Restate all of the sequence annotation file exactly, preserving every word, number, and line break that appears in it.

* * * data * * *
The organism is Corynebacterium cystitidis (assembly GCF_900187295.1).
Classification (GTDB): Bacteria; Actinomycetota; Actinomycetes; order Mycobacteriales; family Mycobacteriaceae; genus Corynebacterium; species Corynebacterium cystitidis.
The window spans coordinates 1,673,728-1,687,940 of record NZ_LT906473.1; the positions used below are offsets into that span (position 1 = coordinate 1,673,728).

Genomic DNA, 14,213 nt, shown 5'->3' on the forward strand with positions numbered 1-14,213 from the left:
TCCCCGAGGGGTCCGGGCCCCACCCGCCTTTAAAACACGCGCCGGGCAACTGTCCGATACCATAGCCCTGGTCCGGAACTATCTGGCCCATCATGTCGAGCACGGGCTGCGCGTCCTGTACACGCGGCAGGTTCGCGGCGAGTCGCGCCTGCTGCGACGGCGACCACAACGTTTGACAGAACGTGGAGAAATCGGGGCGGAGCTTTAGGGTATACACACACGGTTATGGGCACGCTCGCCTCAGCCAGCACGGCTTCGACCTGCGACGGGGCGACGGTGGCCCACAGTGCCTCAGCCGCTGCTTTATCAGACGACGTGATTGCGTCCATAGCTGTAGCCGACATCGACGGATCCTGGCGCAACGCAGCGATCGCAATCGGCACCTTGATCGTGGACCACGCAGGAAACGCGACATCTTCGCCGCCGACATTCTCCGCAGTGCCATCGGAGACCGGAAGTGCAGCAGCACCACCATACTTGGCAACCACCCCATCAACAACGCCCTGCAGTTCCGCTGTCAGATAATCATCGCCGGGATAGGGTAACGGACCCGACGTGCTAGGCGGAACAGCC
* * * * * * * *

The organism is Corynebacterium cystitidis (assembly GCF_900187295.1).
Classification (GTDB): Bacteria; Actinomycetota; Actinomycetes; order Mycobacteriales; family Mycobacteriaceae; genus Corynebacterium; species Corynebacterium cystitidis.
The window spans coordinates 1,673,728-1,687,940 of record NZ_LT906473.1; the positions used below are offsets into that span (position 1 = coordinate 1,673,728).

Genomic DNA, 14,213 nt, shown 5'->3' on the forward strand with positions numbered 1-14,213 from the left:
TCCCCGAGGGGTCCGGGCCCCACCCGCCTTTAAAACACGCGCCGGGCAACTGTCCGATACCATAGCCCTGGTCCGGAACTATCTGGCCCATCATGTCGAGCACGGGCTGCGCGTCCTGTACACGCGGCAGGTTCGCGGCGAGTCGCGCCTGCTGCGACGGCGACCACAACGTTTGACAGAACGTGGAGAAATCGGGGCGGAGCTTTAGGGTATACACACACGGTTATGGGCACGCTCGCCTCAGCCAGCACGGCTTCGACCTGCGACGGGGCGACGGTGGCCCACAGTGCCTCAGCCGCTGCTTTATCAGACGACGTGATTGCGTCCATAGCTGTAGCCGACATCGACGGATCCTGGCGCAACGCAGCGATCGCAATCGGCACCTTGATCGTGGACCACGCAGGAAACGCGACATCTTCGCCGCCGACATTCTCCGCAGTGCCATCGGAGACCGGAAGTGCAGCAGCACCACCATACTTGGCAACCACCCCATCAACAACGCCCTGCAGTTCCGCTGTCAGATAATCATCGCCGGGATAGGGTAACGGACCCGACGTGCTAGGCGGAACAGCC